American Journal of Kidney Diseases

Trends in US Vascular Access Use, Patient Preferences, and Related Practices: An Update From the US DOPPS Practice Monitor With International Comparisons

Published:February 06, 2015DOI:


      Since the bundled end-stage renal disease prospective payment system began in 2011 in the United States, some hemodialysis practices have changed substantially, raising the question of whether vascular access practice also has changed. We describe monthly US vascular access use from August 2010 to August 2013 with international comparisons, and other aspects of US vascular access practice.

      Study Design

      Prospective observational cohort study of vascular access.

      Setting & Participants

      Maintenance hemodialysis patients in the Dialysis Outcomes and Practice Patterns Study (DOPPS) Practice Monitor (DPM) in the United States (N = 3,442; US patients) and 19 other nations (N = 8,478).


      Country, patient demographics, time period.


      Vascular access use, pre–end-stage renal disease access timing of first nephrologist care and arteriovenous access placement, patient self-reported vascular access preferences (United States only), treatment practices as stated by medical directors.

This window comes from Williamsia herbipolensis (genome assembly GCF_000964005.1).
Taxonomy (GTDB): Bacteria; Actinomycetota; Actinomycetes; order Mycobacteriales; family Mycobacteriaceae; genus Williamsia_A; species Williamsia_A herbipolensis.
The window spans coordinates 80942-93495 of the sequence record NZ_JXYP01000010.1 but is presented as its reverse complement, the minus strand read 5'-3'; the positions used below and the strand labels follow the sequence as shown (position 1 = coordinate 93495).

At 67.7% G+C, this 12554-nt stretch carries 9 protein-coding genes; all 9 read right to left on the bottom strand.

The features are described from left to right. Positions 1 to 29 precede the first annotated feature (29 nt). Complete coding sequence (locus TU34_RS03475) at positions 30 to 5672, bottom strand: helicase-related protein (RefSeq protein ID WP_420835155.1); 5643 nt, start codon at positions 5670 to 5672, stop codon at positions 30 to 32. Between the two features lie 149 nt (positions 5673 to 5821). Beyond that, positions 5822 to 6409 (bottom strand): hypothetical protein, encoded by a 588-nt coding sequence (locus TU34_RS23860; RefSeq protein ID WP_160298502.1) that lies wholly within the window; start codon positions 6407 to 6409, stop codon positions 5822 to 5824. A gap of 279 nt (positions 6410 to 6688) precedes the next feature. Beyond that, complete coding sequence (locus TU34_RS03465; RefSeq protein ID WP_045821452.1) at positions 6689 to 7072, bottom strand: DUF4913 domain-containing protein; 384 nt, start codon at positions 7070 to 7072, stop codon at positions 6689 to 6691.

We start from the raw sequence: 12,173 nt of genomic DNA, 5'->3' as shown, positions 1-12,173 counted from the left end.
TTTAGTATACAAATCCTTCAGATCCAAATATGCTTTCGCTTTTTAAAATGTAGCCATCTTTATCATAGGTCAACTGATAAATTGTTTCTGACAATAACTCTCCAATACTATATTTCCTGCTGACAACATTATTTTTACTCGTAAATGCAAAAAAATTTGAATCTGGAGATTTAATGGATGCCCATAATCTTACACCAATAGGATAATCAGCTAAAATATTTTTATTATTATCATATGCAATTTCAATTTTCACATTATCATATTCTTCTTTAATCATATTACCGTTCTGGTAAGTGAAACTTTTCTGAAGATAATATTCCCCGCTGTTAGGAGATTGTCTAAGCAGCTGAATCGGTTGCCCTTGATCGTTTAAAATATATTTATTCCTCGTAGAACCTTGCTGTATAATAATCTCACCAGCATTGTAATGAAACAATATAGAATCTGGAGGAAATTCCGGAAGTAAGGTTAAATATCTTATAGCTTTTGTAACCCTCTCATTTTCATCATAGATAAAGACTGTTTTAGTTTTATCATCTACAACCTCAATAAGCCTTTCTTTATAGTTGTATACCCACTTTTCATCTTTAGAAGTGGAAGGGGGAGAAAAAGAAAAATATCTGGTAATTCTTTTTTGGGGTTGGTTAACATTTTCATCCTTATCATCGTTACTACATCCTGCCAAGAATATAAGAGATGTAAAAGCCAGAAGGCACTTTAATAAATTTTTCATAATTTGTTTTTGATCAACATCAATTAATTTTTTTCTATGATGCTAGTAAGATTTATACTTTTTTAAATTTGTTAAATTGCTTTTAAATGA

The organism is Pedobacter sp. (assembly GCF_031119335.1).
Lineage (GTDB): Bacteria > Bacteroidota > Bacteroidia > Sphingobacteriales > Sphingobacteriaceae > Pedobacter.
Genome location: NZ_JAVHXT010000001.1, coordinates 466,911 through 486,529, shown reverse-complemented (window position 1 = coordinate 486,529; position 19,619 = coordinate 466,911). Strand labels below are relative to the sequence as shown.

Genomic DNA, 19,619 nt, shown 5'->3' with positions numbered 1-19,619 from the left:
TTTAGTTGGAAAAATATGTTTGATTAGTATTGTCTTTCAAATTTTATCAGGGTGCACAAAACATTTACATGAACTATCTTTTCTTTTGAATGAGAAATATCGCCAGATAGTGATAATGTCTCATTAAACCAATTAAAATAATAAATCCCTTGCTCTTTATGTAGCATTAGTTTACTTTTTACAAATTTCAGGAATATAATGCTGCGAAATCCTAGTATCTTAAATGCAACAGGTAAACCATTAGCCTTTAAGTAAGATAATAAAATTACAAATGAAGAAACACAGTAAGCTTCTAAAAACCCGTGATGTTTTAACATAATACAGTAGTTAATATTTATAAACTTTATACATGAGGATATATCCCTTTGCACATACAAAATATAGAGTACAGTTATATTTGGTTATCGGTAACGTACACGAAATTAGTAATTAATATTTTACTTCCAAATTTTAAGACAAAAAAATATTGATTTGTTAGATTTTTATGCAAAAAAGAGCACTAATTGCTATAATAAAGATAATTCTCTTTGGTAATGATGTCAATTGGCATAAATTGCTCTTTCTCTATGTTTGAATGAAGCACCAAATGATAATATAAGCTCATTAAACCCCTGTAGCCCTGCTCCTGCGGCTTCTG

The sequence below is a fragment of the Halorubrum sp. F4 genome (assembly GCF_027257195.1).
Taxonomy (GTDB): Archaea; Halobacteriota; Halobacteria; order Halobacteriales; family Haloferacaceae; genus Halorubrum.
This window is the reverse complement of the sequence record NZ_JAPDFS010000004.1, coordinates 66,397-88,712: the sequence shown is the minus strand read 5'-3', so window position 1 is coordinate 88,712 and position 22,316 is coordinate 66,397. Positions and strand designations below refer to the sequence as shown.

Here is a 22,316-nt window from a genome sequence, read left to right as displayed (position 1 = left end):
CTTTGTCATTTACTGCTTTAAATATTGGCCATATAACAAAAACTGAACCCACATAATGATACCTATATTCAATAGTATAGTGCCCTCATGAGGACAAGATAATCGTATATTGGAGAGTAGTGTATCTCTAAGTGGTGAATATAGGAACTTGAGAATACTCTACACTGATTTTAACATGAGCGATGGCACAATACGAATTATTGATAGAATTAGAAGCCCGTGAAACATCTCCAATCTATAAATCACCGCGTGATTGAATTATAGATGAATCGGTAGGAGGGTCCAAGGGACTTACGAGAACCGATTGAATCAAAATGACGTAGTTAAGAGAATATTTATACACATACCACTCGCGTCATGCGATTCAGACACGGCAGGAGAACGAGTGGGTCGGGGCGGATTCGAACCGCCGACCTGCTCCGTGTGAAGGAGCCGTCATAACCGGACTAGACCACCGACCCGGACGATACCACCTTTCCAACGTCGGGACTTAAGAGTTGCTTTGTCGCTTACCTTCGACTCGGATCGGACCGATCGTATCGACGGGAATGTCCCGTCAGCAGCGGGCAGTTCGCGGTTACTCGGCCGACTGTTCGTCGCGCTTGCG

In the United States from August 2010 to August 2013, arteriovenous fistula (AVF) use increased from 63% to 68%, while catheter use declined from 19% to 15%. Although AVF use did not differ greatly across age groups, arteriovenous graft use was 2-fold higher among black (26%) versus nonblack US patients (13%) in 2013. Across 20 countries in 2013, AVF use ranged from 49% to 92%, whereas catheter use ranged from 1% to 45%. Patient-reported vascular access preferences differed by sex and race, with 16% to 20% of patients feeling uninformed regarding benefits/risks of different vascular access types. Among new (incident) US hemodialysis patients, AVF use remains low, with ∼70% initiating hemodialysis therapy with a catheter (60% starting with catheter when having ≥4 months of predialysis nephrology care). In the United States, longer typical times to first AVF cannulation were reported.


      Noncompletion of surveys may affect the generalizability of findings to the wider hemodialysis population.


      AVF use has increased, with catheter use decreasing among prevalent US hemodialysis patients since the introduction of the prospective payment system. However, AVF use at dialysis therapy initiation remains low, suggesting that reforms affecting predialysis care may be necessary to incentivize improvements in fistula rates at dialysis therapy initiation as achieved for prevalent hemodialysis patients.

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